How Your New Little Bundle of Joy Will Change Your Tax Return

If you've recently joined the ranks of Kanye West and Kim Kardashian, Jessica Simpson, and Eli Manning by adding a new baby to your family, you'll notice some big changes on your tax return when you file in January. Since you'll likely be sleeping a lot less, you may have time to organize the things you need for tax time between feedings, naps and diaper duty. Let's look at some of the changes a new dependent brings to your individual income tax return.

The changes to your taxes start before the baby gets here. All of your out-of-pocket expenses for medical are deductible if you itemize deductions and meet the threshold for out-of-pocket costs. The tax code allows you to claim any unreimbursed medical expenses that exceed ten percent of your adjusted gross income as an itemized deduction. These expenses include any prescription medications for the mom-to-be, all prenatal care, any ultrasounds, blood work, and other lab work and medical tests. While the baby is making its appearance in the world, there are the expenses for the hospital, such as the labor and delivery room, mom's bed, and the baby's incubator. After the mom and baby go home, there are still medical expenses, such as the after-tax cost of health insurance, the well-baby checkups, mom's post baby checkup, and many others. Now is the time to set up a folder, envelope, even a shoe box to keep all of your receipts for medical expenses and child care expenses.

If you are able to participate in a medical Flex Spending Account (FSA) through your job, you may want to consider starting one for a few reasons. You are allowed to put up to $2,500 of your pay into the FSA before taxes, which can then be used to pay your doctors, hospital, lab, and prescription fees. While it's convenient to know you have money for these costs set aside, there is also tax savings because there is no income tax on money put into an FSA and there is no Social Security or Medicare taxes, commonly referred to as payroll taxes, withheld from this money. The payroll tax savings alone can be as much as $191.25 before any income tax savings are considered. If both you and your spouse have an FSA option, consider investing in the FSA for each of you. One caution here, any money left in the account after all your 2013 expenses are paid will be lost, so plan carefully. This is often an overlooked tax benefit, so make sure you understand it and take advantage of it to benefit your tax situation.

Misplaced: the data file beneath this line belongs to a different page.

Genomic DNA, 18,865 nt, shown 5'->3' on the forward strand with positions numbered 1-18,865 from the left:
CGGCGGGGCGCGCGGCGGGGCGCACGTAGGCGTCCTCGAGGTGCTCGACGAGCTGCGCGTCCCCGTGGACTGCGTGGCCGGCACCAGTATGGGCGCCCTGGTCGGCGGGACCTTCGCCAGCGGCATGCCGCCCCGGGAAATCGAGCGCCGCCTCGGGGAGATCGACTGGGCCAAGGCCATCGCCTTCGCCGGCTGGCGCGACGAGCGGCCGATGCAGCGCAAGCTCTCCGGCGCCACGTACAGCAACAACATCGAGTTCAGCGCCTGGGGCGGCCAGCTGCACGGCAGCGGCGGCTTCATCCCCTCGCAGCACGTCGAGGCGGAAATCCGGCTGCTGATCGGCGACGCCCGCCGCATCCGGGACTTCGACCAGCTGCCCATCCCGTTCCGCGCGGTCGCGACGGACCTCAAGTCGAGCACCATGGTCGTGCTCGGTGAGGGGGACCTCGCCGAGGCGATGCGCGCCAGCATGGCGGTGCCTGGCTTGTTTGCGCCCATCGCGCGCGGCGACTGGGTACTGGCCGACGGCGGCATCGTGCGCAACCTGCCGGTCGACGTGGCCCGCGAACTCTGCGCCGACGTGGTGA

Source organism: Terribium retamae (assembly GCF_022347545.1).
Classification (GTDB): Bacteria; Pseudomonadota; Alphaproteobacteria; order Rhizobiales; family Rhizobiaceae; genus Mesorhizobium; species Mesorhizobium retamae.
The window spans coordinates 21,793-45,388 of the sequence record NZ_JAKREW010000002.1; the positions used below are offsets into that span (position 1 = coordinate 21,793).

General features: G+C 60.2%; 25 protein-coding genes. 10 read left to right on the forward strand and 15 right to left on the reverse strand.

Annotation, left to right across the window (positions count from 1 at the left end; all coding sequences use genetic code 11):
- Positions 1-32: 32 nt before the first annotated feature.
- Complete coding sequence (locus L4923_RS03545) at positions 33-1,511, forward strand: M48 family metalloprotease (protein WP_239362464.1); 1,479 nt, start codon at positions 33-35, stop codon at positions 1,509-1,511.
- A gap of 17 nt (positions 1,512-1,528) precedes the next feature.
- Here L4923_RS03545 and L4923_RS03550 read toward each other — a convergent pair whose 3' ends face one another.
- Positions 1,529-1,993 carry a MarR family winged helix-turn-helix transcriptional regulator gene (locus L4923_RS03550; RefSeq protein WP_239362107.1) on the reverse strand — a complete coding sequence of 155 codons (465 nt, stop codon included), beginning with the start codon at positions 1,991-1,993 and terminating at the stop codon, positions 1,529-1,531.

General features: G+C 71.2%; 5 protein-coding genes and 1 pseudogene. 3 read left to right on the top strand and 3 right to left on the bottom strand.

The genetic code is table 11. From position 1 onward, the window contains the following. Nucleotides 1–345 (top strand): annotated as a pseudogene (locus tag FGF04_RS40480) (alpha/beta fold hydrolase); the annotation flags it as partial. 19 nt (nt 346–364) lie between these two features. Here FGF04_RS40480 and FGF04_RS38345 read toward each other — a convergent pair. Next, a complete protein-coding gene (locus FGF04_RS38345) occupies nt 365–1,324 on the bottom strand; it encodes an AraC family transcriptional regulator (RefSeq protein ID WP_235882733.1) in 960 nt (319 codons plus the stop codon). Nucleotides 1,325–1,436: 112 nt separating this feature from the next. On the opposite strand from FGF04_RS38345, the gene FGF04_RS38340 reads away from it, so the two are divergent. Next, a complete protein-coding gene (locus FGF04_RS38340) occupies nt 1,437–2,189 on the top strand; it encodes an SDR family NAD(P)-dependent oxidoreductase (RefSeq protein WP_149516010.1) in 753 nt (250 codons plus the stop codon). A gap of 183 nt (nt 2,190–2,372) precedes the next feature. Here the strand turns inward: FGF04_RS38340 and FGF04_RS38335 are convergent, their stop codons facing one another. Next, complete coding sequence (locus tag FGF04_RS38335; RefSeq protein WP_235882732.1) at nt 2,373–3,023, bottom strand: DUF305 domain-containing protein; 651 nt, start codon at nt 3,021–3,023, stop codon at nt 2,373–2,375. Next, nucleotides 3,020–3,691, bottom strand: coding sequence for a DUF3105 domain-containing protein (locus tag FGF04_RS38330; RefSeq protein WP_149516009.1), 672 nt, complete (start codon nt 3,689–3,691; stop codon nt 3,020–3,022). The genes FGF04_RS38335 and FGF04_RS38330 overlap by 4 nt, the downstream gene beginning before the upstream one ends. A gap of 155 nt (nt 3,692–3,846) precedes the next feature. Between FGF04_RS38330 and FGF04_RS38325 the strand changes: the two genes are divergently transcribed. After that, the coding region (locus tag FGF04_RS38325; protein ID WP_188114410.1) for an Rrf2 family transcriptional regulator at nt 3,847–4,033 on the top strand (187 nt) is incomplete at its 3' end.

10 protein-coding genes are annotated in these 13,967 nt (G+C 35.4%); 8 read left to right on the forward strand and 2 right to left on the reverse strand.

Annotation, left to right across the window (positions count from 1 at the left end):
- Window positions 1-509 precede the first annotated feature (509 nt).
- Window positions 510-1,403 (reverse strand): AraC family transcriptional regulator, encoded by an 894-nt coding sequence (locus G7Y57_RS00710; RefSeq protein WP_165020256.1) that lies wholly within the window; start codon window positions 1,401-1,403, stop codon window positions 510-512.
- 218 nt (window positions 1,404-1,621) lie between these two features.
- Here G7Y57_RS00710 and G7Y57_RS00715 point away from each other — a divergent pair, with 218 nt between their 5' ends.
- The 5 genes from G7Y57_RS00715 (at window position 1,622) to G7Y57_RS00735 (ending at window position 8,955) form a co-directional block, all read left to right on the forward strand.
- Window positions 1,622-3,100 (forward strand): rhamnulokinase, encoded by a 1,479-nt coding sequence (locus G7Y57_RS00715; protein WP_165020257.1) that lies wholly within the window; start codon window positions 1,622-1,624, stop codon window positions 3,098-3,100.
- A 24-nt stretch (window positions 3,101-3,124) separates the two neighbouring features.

As long as your child is born before midnight, December 31, 2013, you will be able to claim the dependent exemption of $3,900 for your child, or each child if you are blessed with more than one. You may be eligible for the Child Tax Credit, a $1,000 credit available for each dependent child under the age of 17 as long as your income is less than $75,000 ($110,000 if married filing jointly and $55,000 if married filing separately). For taxpayers who do not need the full $1,000 per child to reduce their taxes to zero, there is the Additional Child Tax Credit. This credit allows qualified taxpayers to claim the balance of their Child Tax Credit as a refundable credit and pay any additional taxes or increase their refund.

If you and your spouse will both work after the baby arrives, child care costs up to $3,000 for one child and $6,000 for more than one child may qualify for the nonrefundable tax credit, the Credit for Child and Dependent Care Expenses. Depending on your income, this credit can be up to 35 percent of your qualified expenses and has no maximum income limit. As a nonrefundable credit, you can use the credit to offset your income tax liability only and any unused portion is not allowed as a refund. Like the FSA, many employers offer a pre-tax Dependent Care Benefit (DCB) program. Taxpayers may be eligible to put up to $5,000 total per year in their DCB account, tax-free. The money may then be used to pay eligible daycare expenses during the year, reducing your taxable income. If you have more than one qualifying child in daycare and your expenses exceed the $5,000 maximum, you can claim the credit for any expenses between $5,001 and $6,000. The maximum DCB benefit can save you as much as $382.50 in payroll taxes during the year, plus any income taxes you will not have to pay. However, like the FSA, make sure you use all the money in the account for your childcare or you will lose the income and must add-back any unused DCB to your wages when doing your tax return.

Taxpayers with an income of less than $46,227 ($51,567 if married filing jointly) and up to three children may qualify for the refundable Earned Income Tax Credit (EITC) of up to $6,044. The credit amount varies based on total earned income, adjusted gross income and family size. Like the Additional Child Tax Credit, the EITC is available to taxpayers as a refund if their credits, withholdings, and any estimated tax payments exceed their total tax bill.

These are just a few of the most common tax benefits awaiting new parents. There are additional benefits available once your child starts college, but let's not get ahead of ourselves. Having a child is a wonderful thing, even when it comes to taxes. Having a child is also one of the biggest, if not THE biggest life change resulting in new and different tax considerations to you. It is a great time to consider some additional tax help, even if just for the first time, to ensure you identify and take all of the new tax deductions you deserve.

If you adopted a child this year, or plan on adopting, stay tuned for next week's post on how adoption affects you at tax time.